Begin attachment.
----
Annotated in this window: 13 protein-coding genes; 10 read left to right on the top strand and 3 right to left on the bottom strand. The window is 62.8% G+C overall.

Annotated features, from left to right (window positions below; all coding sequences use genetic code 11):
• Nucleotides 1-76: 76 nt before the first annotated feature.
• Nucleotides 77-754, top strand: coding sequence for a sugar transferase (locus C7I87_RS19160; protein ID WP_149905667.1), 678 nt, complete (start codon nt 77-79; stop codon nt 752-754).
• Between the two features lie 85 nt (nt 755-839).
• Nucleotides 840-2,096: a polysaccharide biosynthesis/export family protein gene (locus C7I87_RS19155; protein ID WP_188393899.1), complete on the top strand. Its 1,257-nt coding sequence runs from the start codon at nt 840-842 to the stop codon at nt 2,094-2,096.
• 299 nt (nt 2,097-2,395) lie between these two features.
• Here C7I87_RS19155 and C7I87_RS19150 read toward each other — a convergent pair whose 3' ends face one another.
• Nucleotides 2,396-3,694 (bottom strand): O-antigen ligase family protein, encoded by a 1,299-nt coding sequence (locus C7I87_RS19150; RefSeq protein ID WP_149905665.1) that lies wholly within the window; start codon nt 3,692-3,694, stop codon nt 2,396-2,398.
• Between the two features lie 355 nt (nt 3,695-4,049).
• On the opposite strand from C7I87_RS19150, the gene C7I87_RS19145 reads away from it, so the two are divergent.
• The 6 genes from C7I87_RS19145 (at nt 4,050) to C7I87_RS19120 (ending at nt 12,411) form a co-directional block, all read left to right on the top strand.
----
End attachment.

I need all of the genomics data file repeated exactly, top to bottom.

Annotated in this window: 13 protein-coding genes; 10 read left to right on the top strand and 3 right to left on the bottom strand. The window is 62.8% G+C overall.

Annotated features, from left to right (window positions below; all coding sequences use genetic code 11):
• Nucleotides 1-76: 76 nt before the first annotated feature.
• Nucleotides 77-754, top strand: coding sequence for a sugar transferase (locus C7I87_RS19160; protein ID WP_149905667.1), 678 nt, complete (start codon nt 77-79; stop codon nt 752-754).
• Between the two features lie 85 nt (nt 755-839).
• Nucleotides 840-2,096: a polysaccharide biosynthesis/export family protein gene (locus C7I87_RS19155; protein ID WP_188393899.1), complete on the top strand. Its 1,257-nt coding sequence runs from the start codon at nt 840-842 to the stop codon at nt 2,094-2,096.
• 299 nt (nt 2,097-2,395) lie between these two features.
• Here C7I87_RS19155 and C7I87_RS19150 read toward each other — a convergent pair whose 3' ends face one another.
• Nucleotides 2,396-3,694 (bottom strand): O-antigen ligase family protein, encoded by a 1,299-nt coding sequence (locus C7I87_RS19150; RefSeq protein ID WP_149905665.1) that lies wholly within the window; start codon nt 3,692-3,694, stop codon nt 2,396-2,398.
• Between the two features lie 355 nt (nt 3,695-4,049).
• On the opposite strand from C7I87_RS19150, the gene C7I87_RS19145 reads away from it, so the two are divergent.
• The 6 genes from C7I87_RS19145 (at nt 4,050) to C7I87_RS19120 (ending at nt 12,411) form a co-directional block, all read left to right on the top strand.